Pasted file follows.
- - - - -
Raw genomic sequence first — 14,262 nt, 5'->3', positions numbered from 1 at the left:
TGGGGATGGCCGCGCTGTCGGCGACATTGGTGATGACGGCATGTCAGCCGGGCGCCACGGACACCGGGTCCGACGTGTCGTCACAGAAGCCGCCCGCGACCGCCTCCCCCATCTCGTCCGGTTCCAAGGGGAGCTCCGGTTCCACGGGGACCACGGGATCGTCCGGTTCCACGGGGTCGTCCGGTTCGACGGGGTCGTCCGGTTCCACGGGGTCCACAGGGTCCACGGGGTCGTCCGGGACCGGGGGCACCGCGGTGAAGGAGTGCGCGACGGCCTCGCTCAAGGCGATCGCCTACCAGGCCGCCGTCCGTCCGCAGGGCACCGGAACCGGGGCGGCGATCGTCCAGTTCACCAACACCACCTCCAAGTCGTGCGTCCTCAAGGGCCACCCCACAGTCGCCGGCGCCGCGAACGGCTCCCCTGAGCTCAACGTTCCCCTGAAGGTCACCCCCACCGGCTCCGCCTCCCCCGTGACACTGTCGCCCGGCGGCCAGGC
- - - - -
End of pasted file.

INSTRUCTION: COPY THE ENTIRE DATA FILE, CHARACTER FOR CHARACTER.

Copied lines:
Raw genomic sequence first — 14,262 nt, 5'->3', positions numbered from 1 at the left:
TGGGGATGGCCGCGCTGTCGGCGACATTGGTGATGACGGCATGTCAGCCGGGCGCCACGGACACCGGGTCCGACGTGTCGTCACAGAAGCCGCCCGCGACCGCCTCCCCCATCTCGTCCGGTTCCAAGGGGAGCTCCGGTTCCACGGGGACCACGGGATCGTCCGGTTCCACGGGGTCGTCCGGTTCGACGGGGTCGTCCGGTTCCACGGGGTCCACAGGGTCCACGGGGTCGTCCGGGACCGGGGGCACCGCGGTGAAGGAGTGCGCGACGGCCTCGCTCAAGGCGATCGCCTACCAGGCCGCCGTCCGTCCGCAGGGCACCGGAACCGGGGCGGCGATCGTCCAGTTCACCAACACCACCTCCAAGTCGTGCGTCCTCAAGGGCCACCCCACAGTCGCCGGCGCCGCGAACGGCTCCCCTGAGCTCAACGTTCCCCTGAAGGTCACCCCCACCGGCTCCGCCTCCCCCGTGACACTGTCGCCCGGCGGCCAGGC